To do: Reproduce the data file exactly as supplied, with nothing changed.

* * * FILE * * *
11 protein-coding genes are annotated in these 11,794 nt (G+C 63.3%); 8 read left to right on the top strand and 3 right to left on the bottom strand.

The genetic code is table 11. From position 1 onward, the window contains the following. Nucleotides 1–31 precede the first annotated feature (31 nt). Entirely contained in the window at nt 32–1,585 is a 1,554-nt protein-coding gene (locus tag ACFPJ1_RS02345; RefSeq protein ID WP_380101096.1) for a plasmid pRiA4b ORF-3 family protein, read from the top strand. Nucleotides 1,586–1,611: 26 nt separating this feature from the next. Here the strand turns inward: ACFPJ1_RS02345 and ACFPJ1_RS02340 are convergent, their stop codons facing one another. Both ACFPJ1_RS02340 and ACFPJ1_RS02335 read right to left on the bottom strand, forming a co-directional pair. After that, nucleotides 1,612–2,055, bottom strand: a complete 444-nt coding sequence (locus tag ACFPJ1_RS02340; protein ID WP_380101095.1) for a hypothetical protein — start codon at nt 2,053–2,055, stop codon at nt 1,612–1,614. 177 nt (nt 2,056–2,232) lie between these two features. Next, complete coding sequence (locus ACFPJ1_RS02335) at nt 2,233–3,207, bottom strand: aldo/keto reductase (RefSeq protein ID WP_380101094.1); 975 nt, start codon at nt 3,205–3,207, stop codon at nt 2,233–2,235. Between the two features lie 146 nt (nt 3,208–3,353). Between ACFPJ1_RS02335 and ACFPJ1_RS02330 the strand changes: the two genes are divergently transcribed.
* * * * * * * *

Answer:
11 protein-coding genes are annotated in these 11,794 nt (G+C 63.3%); 8 read left to right on the top strand and 3 right to left on the bottom strand.

The genetic code is table 11. From position 1 onward, the window contains the following. Nucleotides 1–31 precede the first annotated feature (31 nt). Entirely contained in the window at nt 32–1,585 is a 1,554-nt protein-coding gene (locus tag ACFPJ1_RS02345; RefSeq protein ID WP_380101096.1) for a plasmid pRiA4b ORF-3 family protein, read from the top strand. Nucleotides 1,586–1,611: 26 nt separating this feature from the next. Here the strand turns inward: ACFPJ1_RS02345 and ACFPJ1_RS02340 are convergent, their stop codons facing one another. Both ACFPJ1_RS02340 and ACFPJ1_RS02335 read right to left on the bottom strand, forming a co-directional pair. After that, nucleotides 1,612–2,055, bottom strand: a complete 444-nt coding sequence (locus tag ACFPJ1_RS02340; protein ID WP_380101095.1) for a hypothetical protein — start codon at nt 2,053–2,055, stop codon at nt 1,612–1,614. 177 nt (nt 2,056–2,232) lie between these two features. Next, complete coding sequence (locus ACFPJ1_RS02335) at nt 2,233–3,207, bottom strand: aldo/keto reductase (RefSeq protein ID WP_380101094.1); 975 nt, start codon at nt 3,205–3,207, stop codon at nt 2,233–2,235. Between the two features lie 146 nt (nt 3,208–3,353). Between ACFPJ1_RS02335 and ACFPJ1_RS02330 the strand changes: the two genes are divergently transcribed.